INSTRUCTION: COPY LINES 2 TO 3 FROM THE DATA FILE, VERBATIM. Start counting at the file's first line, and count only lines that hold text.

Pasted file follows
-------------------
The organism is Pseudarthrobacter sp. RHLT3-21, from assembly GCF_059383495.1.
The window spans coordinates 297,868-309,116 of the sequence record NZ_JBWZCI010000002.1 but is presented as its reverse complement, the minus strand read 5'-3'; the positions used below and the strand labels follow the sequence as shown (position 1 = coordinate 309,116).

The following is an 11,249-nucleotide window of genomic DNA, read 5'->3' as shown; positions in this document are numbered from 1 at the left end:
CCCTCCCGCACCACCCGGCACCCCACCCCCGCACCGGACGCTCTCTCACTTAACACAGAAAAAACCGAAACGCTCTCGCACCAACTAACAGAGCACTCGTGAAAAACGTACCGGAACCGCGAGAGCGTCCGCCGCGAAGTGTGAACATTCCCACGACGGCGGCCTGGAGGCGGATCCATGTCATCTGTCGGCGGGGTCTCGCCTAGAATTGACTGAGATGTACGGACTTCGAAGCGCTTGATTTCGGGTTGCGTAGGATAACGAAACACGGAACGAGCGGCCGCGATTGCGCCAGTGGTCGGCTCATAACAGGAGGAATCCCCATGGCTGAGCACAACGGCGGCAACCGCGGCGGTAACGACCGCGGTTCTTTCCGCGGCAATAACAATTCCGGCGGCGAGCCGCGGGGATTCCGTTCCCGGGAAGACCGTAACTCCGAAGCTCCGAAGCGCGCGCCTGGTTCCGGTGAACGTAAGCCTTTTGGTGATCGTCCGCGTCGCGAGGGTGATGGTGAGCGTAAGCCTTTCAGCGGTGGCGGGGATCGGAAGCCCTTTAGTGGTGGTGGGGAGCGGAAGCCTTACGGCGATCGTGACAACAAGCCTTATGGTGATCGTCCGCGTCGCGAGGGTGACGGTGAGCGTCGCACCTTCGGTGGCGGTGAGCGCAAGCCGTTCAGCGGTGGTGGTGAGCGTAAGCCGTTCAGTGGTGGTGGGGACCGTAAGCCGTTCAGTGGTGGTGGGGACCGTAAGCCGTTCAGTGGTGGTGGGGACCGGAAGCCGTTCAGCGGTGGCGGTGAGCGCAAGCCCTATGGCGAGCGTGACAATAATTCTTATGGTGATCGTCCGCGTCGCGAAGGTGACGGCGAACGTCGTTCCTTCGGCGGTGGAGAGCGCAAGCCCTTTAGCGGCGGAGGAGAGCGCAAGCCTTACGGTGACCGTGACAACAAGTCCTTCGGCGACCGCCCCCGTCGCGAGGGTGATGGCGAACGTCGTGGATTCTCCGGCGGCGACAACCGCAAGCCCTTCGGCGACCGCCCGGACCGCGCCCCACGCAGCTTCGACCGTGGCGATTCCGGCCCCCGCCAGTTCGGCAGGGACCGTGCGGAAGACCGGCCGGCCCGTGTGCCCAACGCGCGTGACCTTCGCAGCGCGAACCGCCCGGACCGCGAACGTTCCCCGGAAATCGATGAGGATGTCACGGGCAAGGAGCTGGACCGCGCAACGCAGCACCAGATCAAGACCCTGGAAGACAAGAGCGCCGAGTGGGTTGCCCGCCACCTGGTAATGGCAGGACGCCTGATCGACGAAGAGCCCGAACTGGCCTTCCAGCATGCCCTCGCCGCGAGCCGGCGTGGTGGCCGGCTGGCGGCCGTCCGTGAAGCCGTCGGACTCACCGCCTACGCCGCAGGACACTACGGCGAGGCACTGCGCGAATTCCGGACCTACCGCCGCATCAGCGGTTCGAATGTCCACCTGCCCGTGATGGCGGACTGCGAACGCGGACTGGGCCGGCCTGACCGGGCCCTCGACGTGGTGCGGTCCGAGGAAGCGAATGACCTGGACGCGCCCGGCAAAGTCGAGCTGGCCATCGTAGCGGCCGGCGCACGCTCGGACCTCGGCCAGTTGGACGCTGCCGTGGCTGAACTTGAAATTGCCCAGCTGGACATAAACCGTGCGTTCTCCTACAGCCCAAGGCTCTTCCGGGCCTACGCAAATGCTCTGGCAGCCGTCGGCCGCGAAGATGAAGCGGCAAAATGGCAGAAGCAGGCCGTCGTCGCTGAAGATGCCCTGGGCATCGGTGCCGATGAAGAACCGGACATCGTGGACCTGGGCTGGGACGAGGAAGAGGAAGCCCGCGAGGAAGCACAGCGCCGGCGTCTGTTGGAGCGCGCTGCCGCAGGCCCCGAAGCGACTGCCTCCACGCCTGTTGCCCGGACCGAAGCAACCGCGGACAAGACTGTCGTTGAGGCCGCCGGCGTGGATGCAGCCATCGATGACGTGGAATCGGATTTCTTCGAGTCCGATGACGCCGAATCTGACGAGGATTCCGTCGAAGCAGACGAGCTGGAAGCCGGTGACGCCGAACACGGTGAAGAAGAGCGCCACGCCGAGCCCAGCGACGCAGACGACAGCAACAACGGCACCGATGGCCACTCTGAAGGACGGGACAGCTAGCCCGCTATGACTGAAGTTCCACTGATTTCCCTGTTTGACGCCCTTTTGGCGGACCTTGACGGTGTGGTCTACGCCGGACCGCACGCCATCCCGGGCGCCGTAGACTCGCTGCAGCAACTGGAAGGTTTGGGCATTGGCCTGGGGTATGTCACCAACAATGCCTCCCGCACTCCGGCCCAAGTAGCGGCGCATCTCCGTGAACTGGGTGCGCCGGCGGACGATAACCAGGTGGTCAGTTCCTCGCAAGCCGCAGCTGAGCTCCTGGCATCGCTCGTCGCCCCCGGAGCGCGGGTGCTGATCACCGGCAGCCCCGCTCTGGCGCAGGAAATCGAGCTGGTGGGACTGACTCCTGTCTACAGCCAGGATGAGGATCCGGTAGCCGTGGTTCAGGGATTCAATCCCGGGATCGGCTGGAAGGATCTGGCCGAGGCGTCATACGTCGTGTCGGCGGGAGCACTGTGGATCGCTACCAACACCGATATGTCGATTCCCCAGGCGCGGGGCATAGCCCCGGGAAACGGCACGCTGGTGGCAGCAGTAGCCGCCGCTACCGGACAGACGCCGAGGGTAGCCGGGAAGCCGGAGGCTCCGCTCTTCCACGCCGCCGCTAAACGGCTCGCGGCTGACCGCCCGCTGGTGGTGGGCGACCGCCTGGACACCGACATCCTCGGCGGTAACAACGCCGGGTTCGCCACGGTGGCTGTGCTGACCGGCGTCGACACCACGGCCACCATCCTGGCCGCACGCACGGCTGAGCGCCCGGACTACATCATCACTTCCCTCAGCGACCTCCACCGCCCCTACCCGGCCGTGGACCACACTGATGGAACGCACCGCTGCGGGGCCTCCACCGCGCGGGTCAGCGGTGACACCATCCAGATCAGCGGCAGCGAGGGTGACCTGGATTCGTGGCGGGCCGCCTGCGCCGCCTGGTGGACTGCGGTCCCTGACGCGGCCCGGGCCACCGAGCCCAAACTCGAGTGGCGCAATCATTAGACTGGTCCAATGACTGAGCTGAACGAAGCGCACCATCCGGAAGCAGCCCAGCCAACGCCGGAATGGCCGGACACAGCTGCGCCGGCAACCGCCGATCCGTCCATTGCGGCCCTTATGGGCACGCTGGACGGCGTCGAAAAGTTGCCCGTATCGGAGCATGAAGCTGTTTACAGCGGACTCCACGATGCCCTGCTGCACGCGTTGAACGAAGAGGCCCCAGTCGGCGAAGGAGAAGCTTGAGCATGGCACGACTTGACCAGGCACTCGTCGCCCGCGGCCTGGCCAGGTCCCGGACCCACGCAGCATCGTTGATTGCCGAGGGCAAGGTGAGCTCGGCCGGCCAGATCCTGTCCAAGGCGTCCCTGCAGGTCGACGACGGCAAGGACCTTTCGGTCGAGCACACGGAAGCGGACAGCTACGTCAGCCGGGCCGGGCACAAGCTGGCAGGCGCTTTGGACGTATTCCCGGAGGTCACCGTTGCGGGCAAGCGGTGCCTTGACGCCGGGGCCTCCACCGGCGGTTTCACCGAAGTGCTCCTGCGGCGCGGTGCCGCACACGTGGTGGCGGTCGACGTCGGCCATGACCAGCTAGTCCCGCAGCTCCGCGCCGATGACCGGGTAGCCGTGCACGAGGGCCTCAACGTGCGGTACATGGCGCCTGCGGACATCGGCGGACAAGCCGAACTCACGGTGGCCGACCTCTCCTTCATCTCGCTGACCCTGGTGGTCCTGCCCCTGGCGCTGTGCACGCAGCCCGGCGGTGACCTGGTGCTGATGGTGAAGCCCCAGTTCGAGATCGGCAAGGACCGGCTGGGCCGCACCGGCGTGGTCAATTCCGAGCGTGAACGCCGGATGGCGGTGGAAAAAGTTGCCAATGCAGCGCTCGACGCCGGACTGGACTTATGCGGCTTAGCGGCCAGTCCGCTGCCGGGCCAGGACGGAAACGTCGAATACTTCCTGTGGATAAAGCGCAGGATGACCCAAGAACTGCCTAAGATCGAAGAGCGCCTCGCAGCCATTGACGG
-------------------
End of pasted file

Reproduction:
The window spans coordinates 297,868-309,116 of the sequence record NZ_JBWZCI010000002.1 but is presented as its reverse complement, the minus strand read 5'-3'; the positions used below and the strand labels follow the sequence as shown (position 1 = coordinate 309,116).

The following is an 11,249-nucleotide window of genomic DNA, read 5'->3' as shown; positions in this document are numbered from 1 at the left end: